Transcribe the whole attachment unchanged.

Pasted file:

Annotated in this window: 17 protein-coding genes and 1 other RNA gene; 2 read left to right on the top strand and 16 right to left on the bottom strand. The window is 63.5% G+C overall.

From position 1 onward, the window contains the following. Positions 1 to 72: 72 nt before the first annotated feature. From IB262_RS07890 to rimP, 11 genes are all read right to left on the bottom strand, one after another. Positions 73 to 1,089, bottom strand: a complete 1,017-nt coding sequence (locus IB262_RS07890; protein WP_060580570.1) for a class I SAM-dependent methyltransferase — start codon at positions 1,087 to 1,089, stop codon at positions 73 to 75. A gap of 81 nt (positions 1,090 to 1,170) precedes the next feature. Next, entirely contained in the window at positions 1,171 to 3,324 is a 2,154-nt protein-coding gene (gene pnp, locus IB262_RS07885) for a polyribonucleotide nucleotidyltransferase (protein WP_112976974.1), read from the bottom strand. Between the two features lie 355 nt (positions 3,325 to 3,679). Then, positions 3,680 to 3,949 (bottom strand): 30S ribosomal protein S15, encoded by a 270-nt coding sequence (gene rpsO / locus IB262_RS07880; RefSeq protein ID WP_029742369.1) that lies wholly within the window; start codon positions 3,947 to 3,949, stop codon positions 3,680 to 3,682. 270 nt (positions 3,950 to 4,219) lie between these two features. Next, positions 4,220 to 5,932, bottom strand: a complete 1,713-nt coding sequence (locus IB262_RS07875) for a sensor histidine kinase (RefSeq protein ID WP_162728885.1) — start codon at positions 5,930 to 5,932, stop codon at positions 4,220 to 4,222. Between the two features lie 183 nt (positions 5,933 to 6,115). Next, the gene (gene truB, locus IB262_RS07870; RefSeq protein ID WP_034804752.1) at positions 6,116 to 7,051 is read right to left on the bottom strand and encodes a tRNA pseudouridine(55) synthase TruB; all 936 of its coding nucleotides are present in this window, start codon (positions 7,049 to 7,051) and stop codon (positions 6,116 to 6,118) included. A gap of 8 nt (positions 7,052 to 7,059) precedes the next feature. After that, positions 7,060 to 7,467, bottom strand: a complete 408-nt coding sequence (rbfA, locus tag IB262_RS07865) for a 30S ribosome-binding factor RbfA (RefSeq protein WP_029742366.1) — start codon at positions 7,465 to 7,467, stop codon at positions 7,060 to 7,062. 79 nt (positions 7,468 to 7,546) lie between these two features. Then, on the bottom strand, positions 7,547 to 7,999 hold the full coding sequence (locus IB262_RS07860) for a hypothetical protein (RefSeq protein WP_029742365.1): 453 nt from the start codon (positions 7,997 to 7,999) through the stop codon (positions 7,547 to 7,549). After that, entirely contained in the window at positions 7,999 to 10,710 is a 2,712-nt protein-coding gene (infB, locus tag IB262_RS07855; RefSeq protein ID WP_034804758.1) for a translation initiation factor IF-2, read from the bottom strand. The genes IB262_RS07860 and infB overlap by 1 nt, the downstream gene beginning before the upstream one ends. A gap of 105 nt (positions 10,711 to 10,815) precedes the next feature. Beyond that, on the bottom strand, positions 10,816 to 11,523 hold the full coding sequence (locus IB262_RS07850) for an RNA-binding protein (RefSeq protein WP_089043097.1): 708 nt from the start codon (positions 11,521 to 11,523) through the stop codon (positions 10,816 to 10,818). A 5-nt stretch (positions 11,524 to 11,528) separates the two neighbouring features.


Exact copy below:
Annotated in this window: 17 protein-coding genes and 1 other RNA gene; 2 read left to right on the top strand and 16 right to left on the bottom strand. The window is 63.5% G+C overall.

From position 1 onward, the window contains the following. Positions 1 to 72: 72 nt before the first annotated feature. From IB262_RS07890 to rimP, 11 genes are all read right to left on the bottom strand, one after another. Positions 73 to 1,089, bottom strand: a complete 1,017-nt coding sequence (locus IB262_RS07890; protein WP_060580570.1) for a class I SAM-dependent methyltransferase — start codon at positions 1,087 to 1,089, stop codon at positions 73 to 75. A gap of 81 nt (positions 1,090 to 1,170) precedes the next feature. Next, entirely contained in the window at positions 1,171 to 3,324 is a 2,154-nt protein-coding gene (gene pnp, locus IB262_RS07885) for a polyribonucleotide nucleotidyltransferase (protein WP_112976974.1), read from the bottom strand. Between the two features lie 355 nt (positions 3,325 to 3,679). Then, positions 3,680 to 3,949 (bottom strand): 30S ribosomal protein S15, encoded by a 270-nt coding sequence (gene rpsO / locus IB262_RS07880; RefSeq protein ID WP_029742369.1) that lies wholly within the window; start codon positions 3,947 to 3,949, stop codon positions 3,680 to 3,682. 270 nt (positions 3,950 to 4,219) lie between these two features. Next, positions 4,220 to 5,932, bottom strand: a complete 1,713-nt coding sequence (locus IB262_RS07875) for a sensor histidine kinase (RefSeq protein ID WP_162728885.1) — start codon at positions 5,930 to 5,932, stop codon at positions 4,220 to 4,222. Between the two features lie 183 nt (positions 5,933 to 6,115). Next, the gene (gene truB, locus IB262_RS07870; RefSeq protein ID WP_034804752.1) at positions 6,116 to 7,051 is read right to left on the bottom strand and encodes a tRNA pseudouridine(55) synthase TruB; all 936 of its coding nucleotides are present in this window, start codon (positions 7,049 to 7,051) and stop codon (positions 6,116 to 6,118) included. A gap of 8 nt (positions 7,052 to 7,059) precedes the next feature. After that, positions 7,060 to 7,467, bottom strand: a complete 408-nt coding sequence (rbfA, locus tag IB262_RS07865) for a 30S ribosome-binding factor RbfA (RefSeq protein WP_029742366.1) — start codon at positions 7,465 to 7,467, stop codon at positions 7,060 to 7,062. 79 nt (positions 7,468 to 7,546) lie between these two features. Then, on the bottom strand, positions 7,547 to 7,999 hold the full coding sequence (locus IB262_RS07860) for a hypothetical protein (RefSeq protein WP_029742365.1): 453 nt from the start codon (positions 7,997 to 7,999) through the stop codon (positions 7,547 to 7,549). After that, entirely contained in the window at positions 7,999 to 10,710 is a 2,712-nt protein-coding gene (infB, locus tag IB262_RS07855; RefSeq protein ID WP_034804758.1) for a translation initiation factor IF-2, read from the bottom strand. The genes IB262_RS07860 and infB overlap by 1 nt, the downstream gene beginning before the upstream one ends. A gap of 105 nt (positions 10,711 to 10,815) precedes the next feature. Beyond that, on the bottom strand, positions 10,816 to 11,523 hold the full coding sequence (locus IB262_RS07850) for an RNA-binding protein (RefSeq protein WP_089043097.1): 708 nt from the start codon (positions 11,521 to 11,523) through the stop codon (positions 10,816 to 10,818). A 5-nt stretch (positions 11,524 to 11,528) separates the two neighbouring features.